Reﬂections on China Today
Published by Aaron Einfeld
In recent years, Calvin Seminary has found itself increasingly at the intersection of global Christianity. Over one third of our students come from outside of North America, representing well over twenty nations. North American faculty, staff, and students at Calvin Seminary are reminded on a daily basis that the rise of so called “post-Christian” societies in the West is only part of the story of the Church at the dawn of the twenty-ﬁrst century. In places like China, Christianity is growing quickly. Sociologist and Director of Purdue University’s Center on Religion and Chinese Society, Fenggang Yang, predicts that some year soon China will be the country with the most Christians in the world, surpassing the United States.
is past summer, I had the privilege of traveling to China with President Medenblik, where we saw this ﬁrst hand. Our main goal was to listen and to learn about the people of China and what it is like to be a Christian there. As we visited churches, schools, and historical sites, we quickly learned that the religious landscape in China is more complex and varied than the stories that ﬁlter back to the West. e ministry context for churches in diﬀerent cities in China can be quite diﬀerent. Because of this, it is hard to make generalizations about Christianity in China. Still, some things became clear to us as we travelled the country. One person we met described the state of Christianity in China by saying, “China is not a forbidden city and it is not an amusement park.” In other words, things are neither as bad nor as good for Christians in China as some caricatures suggest.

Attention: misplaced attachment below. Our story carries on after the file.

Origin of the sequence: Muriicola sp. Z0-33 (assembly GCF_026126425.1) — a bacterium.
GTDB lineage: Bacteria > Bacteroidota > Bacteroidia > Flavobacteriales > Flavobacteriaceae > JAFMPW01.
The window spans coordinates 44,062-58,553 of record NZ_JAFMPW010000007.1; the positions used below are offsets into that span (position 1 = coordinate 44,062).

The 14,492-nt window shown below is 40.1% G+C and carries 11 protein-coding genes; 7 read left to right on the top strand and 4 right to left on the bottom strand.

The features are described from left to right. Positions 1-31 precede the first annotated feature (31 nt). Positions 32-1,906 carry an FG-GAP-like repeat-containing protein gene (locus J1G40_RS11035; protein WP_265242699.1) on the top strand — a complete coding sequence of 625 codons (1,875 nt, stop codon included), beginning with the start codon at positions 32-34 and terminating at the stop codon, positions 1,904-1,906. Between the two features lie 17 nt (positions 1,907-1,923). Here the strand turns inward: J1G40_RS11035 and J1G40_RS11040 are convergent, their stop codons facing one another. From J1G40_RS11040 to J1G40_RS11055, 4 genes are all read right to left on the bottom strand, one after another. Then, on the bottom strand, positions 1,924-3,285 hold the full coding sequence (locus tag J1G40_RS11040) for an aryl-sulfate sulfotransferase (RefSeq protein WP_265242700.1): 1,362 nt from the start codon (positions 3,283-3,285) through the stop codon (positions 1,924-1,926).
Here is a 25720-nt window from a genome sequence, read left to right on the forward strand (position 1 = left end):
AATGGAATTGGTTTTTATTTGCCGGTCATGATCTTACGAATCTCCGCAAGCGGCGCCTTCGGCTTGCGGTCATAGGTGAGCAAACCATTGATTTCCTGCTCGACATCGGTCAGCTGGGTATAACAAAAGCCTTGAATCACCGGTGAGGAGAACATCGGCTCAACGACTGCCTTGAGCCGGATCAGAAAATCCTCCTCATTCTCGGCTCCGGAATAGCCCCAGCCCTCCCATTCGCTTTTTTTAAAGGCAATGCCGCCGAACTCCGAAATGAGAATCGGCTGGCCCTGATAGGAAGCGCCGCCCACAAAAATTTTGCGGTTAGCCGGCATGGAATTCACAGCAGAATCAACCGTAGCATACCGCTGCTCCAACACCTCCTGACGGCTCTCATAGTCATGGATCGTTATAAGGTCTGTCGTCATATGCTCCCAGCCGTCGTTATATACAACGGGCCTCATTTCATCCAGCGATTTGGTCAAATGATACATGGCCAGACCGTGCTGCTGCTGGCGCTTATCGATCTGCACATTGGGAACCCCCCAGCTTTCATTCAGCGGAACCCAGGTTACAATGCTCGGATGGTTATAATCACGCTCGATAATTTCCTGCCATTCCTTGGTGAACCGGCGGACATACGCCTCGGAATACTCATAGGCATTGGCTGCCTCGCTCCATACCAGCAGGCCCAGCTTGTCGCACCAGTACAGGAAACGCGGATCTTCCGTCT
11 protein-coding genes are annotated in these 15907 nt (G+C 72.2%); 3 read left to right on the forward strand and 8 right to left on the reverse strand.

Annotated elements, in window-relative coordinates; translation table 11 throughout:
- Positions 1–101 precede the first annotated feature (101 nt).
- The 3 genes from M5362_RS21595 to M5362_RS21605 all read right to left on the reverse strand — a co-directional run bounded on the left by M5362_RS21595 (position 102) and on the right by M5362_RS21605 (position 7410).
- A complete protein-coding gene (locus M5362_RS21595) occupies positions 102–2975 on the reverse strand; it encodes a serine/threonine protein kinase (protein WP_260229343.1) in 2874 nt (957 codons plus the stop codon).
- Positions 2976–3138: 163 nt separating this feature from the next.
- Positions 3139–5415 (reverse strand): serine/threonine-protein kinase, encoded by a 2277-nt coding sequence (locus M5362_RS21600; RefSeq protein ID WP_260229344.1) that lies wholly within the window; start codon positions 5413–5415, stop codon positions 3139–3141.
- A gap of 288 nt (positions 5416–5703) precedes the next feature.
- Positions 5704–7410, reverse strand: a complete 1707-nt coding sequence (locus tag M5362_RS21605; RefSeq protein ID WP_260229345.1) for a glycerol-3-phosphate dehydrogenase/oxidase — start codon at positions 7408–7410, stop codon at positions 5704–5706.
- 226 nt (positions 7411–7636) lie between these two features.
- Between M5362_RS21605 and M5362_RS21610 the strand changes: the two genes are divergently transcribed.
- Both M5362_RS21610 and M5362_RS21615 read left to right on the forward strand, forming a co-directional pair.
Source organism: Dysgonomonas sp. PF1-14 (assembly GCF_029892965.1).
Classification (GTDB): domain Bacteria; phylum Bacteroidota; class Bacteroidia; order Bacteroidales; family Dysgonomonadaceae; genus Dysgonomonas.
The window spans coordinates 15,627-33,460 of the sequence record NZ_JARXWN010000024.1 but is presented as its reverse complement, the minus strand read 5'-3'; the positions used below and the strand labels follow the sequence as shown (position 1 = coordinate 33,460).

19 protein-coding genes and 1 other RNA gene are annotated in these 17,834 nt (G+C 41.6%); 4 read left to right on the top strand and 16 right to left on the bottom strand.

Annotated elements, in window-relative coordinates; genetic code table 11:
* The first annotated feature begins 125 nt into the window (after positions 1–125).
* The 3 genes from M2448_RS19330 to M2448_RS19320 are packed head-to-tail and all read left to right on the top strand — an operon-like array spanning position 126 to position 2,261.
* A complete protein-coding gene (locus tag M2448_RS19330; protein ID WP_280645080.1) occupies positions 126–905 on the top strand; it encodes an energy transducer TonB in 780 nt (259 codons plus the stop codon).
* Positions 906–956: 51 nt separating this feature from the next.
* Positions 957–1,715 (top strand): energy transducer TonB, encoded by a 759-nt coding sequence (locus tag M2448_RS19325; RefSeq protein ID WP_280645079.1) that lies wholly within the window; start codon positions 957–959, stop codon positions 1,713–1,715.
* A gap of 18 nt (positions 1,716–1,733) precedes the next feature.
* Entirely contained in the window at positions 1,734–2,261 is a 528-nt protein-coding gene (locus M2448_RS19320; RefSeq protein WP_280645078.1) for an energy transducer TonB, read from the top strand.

To be sure, there is a staggering growth of Christianity in China. However, this brings distinct challenges. For example, churches burgeoning with new believers are sorting through how to develop lay leadership without thrusting new Christians into leadership positions before they are ready. The demand for leadership is strong, but there is a shortage of theologically mature leaders to draw from. It appears that a key task for many churches in the coming years will be to establish structures that eﬃciently and eﬀectively deliver leadership development and discipleship to large numbers of new Christians. Not surprisingly, burnout is an issue for church leaders. Growing churches bring more demands for pastoral care from pastors who are often not paid, and who are often not formally trained. Demands for pastoral care are also high due to the country experiencing the eﬀects of rapid globalization. There is a palpable desire for theological training, yet most of the resources from over 2,000 years of Christian writing and theological reﬂection are not yet available in Chinese. Therefore, translation work and book publishing is a critical aspect of the developing infrastructure of the Church in China.
Leadership development, discipleship training, and theological translation are critical tasks facing Christians in China. However, many Christians told us that materialism and consumerism are the principal challenges facing Christians in China. As Dr. Yang has pointed out, there are many similarities between the early Christian church in Rome and the twenty-ﬁrst century church in China. Both periods are characterized by encouraging growth alongside sobering challenges. However, we take comfort in the knowledge of God’s sovereignty throughout the ages as He works through the day-to-day faithfulness of His people from every tribe, tongue, and nation.
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